Rep. Sherman: There’s so much missing in our democracy: civility, concern. When you look at the [state’s] $27 billion surplus and $13 billion that’s in the rainy-day fund, and you look at all the needs that we have, and you think about our Judeo-Christian foundation, there’s a cognitive dissonance between what we do and our policies with all of the areas of concern that Sen. Johnson was talking about. It’s not a matter of whether we have the resources; it’s a matter of whether we have leaders who have the courage to actually fulfill what we say we’re driven by. And that is, for me, our Lord savior Jesus Christ. When you think about where we are allocating our resources, every time Texas is blessed with more, we do less for those who need it most…We’ve got to really have more of a conscience about being blessed with so much. We have over 1,100 people moving to Texas every day. Yes, we need to make sure that our infrastructure is there, and we will, but we’ve got to fix this democracy issue…that trust issue. There’s a reason folks don’t trust us. Because when we decide districts, we pick who our voters are going to be. If you’re in Illinois and you are a Republican, Lord help you. If you’re a Democrat in Texas, Lord help you. But most of all, Lord help the people, because it’s all partisan politics. And when we come into this next session, when you have a one-party rule, that’s not good.

Shah: Sen. Johnson, let’s go back to healthcare. U.S. News & World Report recognizes Texas as No. 9 in the economy and No. 31 on healthcare. There are persistent problems with our foster care system, with access to mental healthcare. What more can and should the state be doing to address these issues? And is there an appetite to expand Medicaid or create a Texas solution?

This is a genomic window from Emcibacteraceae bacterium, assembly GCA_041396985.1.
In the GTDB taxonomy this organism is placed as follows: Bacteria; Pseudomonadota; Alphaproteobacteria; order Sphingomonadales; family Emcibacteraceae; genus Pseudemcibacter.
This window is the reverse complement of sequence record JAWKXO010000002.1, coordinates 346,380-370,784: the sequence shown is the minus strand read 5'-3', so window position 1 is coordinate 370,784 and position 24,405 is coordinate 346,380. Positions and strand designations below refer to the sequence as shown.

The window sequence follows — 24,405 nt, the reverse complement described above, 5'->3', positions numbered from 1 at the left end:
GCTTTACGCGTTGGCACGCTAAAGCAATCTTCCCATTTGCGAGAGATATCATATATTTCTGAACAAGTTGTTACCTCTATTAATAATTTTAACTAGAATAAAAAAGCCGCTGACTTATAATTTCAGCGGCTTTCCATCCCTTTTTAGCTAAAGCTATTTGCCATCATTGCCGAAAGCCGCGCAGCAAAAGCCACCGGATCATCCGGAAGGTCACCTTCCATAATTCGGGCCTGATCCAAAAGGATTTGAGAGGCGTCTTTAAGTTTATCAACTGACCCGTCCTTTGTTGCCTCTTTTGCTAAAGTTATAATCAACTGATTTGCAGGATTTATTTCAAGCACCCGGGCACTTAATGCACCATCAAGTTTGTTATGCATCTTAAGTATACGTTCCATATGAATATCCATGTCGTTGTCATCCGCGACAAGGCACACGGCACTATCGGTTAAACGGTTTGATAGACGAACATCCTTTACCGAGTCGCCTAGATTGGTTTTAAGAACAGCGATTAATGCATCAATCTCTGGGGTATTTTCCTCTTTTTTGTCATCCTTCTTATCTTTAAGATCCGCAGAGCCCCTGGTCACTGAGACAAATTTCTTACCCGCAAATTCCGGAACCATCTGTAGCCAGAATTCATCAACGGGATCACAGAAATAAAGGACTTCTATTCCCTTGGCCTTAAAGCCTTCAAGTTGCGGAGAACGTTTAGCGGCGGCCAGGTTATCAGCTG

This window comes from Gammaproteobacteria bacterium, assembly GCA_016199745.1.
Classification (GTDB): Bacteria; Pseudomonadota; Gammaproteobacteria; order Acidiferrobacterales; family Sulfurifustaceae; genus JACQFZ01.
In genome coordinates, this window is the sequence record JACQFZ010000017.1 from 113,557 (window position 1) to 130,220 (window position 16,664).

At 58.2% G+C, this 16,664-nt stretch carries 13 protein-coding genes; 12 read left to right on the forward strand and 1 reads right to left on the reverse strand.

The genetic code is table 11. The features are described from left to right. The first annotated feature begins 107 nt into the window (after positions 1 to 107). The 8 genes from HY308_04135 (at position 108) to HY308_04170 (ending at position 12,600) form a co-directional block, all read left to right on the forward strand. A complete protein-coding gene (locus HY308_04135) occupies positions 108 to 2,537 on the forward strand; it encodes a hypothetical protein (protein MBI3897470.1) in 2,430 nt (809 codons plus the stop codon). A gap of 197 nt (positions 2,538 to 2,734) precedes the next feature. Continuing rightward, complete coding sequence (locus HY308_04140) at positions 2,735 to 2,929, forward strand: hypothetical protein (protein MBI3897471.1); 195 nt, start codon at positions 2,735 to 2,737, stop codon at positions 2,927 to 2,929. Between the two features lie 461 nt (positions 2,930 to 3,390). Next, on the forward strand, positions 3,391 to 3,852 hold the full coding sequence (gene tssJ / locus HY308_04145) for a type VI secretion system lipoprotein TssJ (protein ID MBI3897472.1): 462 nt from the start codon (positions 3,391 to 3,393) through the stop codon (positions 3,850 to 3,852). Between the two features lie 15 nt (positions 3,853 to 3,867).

Sen. Johnson: In my view, it’s absolutely unequivocal that Texas should expand Medicaid. Thirty-nine states have done it. We’ve now seen North Carolina and Kansas both moving toward it. We just saw South Dakota with a referendum. We don’t have a referendum in Texas. We could pull in an extra $2 billion in state revenue and extra $2.5 billion in local revenue, all without a tax, and have people be healthier, reduce family bankruptcies, improve overall health and stabilize rural health systems. I know there’s a lot of people on the other side of the aisle who still have grave concerns about it. Do I think it’s going to pass this session? We have to have leadership get comfortable with it. And I don’t know if they are yet. They’ve been fairly quiet. I’ll continue to advocate for it. I expect Republicans and Democrats both to try to increase access to healthcare through smaller, vastly less effective means where we have a 60-40 governmental match instead of a 90-10. And I will support them because they’re good things to do, but they’re small, and we just need to improve overall how we do this. By the way, our state-administered Medicaid program is one of the nation’s best. It’s doing very, very well. It’s one of the most cost-efficient systems in the entire nation. And the conservatives were worried, rightly so initially, that Medicaid expansion would be a gigantic suck of money. But as it turns out, a Republican-led legislature has done a very good job of working with health systems to become more efficient. So I think it could be a politically safe time for everybody, irrespective of their ideology, to embrace Medicaid expansion and other systems. On the subject of mental healthcare, we do have some victories. Last legislative session, we had overwhelming support for a state mental health hospital in the Dallas area. We need to make sure we continue to support that. Given the overall bipartisan emphasis on mental health, it shouldn’t be a problem to continue the financial support that we need for the state mental health hospital…We as legislators look to experts in the community to help us craft the legislation that will improve Texas’ rather abysmal standing in mental health. And it is greatly needed right now.